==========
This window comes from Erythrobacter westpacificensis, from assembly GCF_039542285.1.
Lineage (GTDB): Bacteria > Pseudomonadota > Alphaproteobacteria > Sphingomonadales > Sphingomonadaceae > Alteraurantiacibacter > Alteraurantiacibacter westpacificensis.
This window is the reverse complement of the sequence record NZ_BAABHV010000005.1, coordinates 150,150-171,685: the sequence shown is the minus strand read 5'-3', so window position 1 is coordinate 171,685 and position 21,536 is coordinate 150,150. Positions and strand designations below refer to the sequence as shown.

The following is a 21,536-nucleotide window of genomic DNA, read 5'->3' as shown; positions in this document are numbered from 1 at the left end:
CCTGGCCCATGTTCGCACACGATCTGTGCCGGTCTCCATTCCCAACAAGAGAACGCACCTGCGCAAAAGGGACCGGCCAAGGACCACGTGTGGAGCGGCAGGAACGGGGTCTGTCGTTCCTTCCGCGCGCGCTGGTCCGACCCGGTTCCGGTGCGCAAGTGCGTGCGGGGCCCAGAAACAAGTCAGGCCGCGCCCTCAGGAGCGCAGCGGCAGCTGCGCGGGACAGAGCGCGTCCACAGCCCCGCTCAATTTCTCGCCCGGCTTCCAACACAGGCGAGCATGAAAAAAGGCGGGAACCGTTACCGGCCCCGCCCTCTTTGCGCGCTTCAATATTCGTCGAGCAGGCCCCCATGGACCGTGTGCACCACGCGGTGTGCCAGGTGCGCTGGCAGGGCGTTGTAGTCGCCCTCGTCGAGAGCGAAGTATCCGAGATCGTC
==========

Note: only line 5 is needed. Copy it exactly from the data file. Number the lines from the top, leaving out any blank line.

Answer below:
CCTGGCCCATGTTCGCACACGATCTGTGCCGGTCTCCATTCCCAACAAGAGAACGCACCTGCGCAAAAGGGACCGGCCAAGGACCACGTGTGGAGCGGCAGGAACGGGGTCTGTCGTTCCTTCCGCGCGCGCTGGTCCGACCCGGTTCCGGTGCGCAAGTGCGTGCGGGGCCCAGAAACAAGTCAGGCCGCGCCCTCAGGAGCGCAGCGGCAGCTGCGCGGGACAGAGCGCGTCCACAGCCCCGCTCAATTTCTCGCCCGGCTTCCAACACAGGCGAGCATGAAAAAAGGCGGGAACCGTTACCGGCCCCGCCCTCTTTGCGCGCTTCAATATTCGTCGAGCAGGCCCCCATGGACCGTGTGCACCACGCGGTGTGCCAGGTGCGCTGGCAGGGCGTTGTAGTCGCCCTCGTCGAGAGCGAAGTATCCGAGATCGTC